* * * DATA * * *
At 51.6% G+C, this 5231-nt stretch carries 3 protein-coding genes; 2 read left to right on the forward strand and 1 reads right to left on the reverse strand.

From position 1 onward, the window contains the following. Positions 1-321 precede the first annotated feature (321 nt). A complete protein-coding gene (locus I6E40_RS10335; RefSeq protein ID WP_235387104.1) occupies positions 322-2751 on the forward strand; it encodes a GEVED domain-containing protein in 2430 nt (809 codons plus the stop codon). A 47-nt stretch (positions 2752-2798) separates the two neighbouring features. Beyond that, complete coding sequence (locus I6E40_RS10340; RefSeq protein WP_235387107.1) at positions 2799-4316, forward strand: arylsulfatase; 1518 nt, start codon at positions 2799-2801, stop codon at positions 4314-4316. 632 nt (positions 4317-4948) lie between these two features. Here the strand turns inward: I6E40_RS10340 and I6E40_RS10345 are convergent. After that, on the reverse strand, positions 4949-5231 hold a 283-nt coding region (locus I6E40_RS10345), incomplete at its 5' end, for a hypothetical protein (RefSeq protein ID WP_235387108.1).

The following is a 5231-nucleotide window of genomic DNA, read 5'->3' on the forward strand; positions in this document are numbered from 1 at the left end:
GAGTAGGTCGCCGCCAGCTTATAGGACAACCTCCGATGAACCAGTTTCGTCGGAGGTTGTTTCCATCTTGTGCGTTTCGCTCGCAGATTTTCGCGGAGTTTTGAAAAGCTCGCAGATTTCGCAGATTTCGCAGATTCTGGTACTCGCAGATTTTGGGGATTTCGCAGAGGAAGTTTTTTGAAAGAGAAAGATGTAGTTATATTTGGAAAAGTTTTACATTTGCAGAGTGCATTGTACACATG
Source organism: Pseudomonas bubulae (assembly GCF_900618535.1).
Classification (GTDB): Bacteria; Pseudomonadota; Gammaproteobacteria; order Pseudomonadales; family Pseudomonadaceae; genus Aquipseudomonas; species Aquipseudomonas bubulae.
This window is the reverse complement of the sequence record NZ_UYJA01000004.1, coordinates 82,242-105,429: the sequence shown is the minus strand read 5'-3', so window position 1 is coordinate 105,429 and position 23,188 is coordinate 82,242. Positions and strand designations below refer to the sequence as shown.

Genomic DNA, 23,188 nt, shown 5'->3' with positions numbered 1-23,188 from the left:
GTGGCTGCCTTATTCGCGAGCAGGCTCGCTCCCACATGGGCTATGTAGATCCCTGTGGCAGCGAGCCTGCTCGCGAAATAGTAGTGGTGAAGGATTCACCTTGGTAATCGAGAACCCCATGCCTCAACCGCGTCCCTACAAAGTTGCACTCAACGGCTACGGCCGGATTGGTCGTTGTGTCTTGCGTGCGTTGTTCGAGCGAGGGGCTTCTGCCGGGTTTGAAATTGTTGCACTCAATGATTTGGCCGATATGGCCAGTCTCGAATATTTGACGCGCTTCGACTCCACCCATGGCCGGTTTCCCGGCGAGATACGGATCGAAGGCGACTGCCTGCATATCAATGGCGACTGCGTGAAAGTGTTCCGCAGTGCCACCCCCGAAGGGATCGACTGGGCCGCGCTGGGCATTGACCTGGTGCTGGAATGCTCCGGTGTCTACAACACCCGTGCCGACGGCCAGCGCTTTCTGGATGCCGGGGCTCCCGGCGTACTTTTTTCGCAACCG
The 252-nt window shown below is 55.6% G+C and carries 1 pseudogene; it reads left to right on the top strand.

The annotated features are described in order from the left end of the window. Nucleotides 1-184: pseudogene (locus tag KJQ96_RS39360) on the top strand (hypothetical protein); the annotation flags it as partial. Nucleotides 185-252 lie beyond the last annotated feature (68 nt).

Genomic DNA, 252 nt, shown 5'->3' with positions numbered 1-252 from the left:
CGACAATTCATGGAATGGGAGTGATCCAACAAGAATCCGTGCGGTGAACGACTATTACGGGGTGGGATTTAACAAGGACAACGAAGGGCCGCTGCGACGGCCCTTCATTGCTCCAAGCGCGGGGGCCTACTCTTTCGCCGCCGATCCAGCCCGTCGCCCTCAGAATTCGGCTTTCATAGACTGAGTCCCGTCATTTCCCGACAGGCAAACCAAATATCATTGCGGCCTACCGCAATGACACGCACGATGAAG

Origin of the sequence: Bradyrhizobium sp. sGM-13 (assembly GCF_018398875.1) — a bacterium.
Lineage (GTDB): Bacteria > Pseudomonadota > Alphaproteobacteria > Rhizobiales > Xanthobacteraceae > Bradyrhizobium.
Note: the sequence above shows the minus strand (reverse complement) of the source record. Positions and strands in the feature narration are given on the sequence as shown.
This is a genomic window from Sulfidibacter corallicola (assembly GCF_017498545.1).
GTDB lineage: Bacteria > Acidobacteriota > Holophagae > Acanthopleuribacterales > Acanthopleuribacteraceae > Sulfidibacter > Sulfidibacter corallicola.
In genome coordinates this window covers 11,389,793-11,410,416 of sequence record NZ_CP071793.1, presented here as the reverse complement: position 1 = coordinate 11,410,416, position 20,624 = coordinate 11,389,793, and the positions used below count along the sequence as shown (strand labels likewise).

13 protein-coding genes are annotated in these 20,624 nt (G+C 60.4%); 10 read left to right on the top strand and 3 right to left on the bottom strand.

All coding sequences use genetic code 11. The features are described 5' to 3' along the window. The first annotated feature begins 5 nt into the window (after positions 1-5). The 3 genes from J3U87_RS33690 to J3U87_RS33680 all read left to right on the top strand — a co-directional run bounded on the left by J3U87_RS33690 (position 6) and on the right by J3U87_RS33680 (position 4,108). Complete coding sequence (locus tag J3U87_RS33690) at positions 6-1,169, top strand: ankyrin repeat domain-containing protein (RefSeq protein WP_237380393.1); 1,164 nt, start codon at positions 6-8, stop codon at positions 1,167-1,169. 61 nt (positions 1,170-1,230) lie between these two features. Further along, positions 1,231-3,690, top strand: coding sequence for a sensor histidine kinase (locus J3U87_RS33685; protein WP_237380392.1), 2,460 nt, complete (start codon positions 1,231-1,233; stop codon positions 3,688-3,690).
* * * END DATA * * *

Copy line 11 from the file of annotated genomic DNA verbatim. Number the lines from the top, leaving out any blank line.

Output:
The annotated features are described in order from the left end of the window. Nucleotides 1-184: pseudogene (locus tag KJQ96_RS39360) on the top strand (hypothetical protein); the annotation flags it as partial. Nucleotides 185-252 lie beyond the last annotated feature (68 nt).